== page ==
Book Review: The Wealth Cure

I recently had the pleasure of sitting down to read Hill Harper’s new book, “The Wealth Cure.” The wealth cure takes an interesting look at personal finance compared to many of its counterparts. Rather than have an old rich guy tell you that paying your credit cards on time and skipping Starbucks will make you rich, Harper focuses on the more personal side of personal finance.

From the beginning of the book, Harper’s message is clear. Money is an important tool to live our lives. It can bring us possessions and experiences that will make us happy, but it is not something that can make us happy on its own.

The book is laid out to treat your money habit as a disease. It leads you through a journey of discovering how money impacts your life and how you can change your outlook. You go from diagnosing and treating your money problems to thriving from a focus on wealth and greater goals in life.

I was personally touched by the first story in the book where Hill discusses the money spent on a night out in Hollywood. As a frequenter of Denver’s night life, I know how easy it is to get wrapped up in the moment and spend far too much money without blinking. It is not until a few days later when the night shows up on your credit card that you realize how much you spent and what you got from the experience.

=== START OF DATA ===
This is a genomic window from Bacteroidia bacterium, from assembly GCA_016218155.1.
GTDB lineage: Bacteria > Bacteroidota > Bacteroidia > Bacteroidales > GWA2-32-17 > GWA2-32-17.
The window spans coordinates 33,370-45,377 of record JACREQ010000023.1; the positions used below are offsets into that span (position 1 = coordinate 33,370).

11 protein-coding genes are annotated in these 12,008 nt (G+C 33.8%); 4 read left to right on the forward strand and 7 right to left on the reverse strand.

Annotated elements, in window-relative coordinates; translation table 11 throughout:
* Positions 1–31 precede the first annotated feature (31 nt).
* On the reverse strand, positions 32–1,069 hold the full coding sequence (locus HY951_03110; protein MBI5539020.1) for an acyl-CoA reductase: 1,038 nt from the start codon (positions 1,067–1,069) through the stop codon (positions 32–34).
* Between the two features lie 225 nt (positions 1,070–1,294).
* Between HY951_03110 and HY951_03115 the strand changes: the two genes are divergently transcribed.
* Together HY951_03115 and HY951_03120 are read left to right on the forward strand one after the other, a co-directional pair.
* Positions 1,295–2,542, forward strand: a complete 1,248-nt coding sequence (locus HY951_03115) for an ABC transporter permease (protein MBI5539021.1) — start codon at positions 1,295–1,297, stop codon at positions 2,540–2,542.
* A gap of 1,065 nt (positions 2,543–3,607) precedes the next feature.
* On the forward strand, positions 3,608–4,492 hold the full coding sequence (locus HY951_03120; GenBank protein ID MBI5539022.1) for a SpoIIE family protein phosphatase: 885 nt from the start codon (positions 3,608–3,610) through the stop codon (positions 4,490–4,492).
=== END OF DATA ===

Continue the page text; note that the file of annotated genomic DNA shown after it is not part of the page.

This book is not for someone looking for a cookie cutter method to get your finances on track. As Harper mentions in the forward, there are many books already like that. If you want to automate or change your financial structure, find another book. The book does have a dose of real finance, but it is not the primary focus.

This book is written for someone who wants to take a deeper look at the psychology of wealth and the impact money has on your life. It will help you discover whether your spending habits are healthy and whether they make you happy. It will help you consider what you do with your money and what value your finances bring to your life.

What I Liked:

I like the short chapters which each bring an interesting perspective on a financial issue in a narrative that is both touching and personal. In almost every story, I was able to relate the message to either my life or someone I know.

I like the overall message, which is a fresh change from the Dave Ramsey and David Bach self-help messages. While those are great authors as well, it is nice to have this type of variety in personal finance writing.

What I Didn’t Like:

At some points, the book does seem a bit preachy. Everyone is going to have a different background and financial situation. Some people might feel judged by Harper for how he judges other people’s spending and lifestyle habits.


I think this is a great book. It is a quick read that will make you think about how your financial system is working for you. I think that the best books are ones that inspire real reflection and action, and this book brings both to the table.

You can purchase Hill Harper’s book, “The Wealth Cure,” at any major book seller. I was provided a free copy of the book for review.

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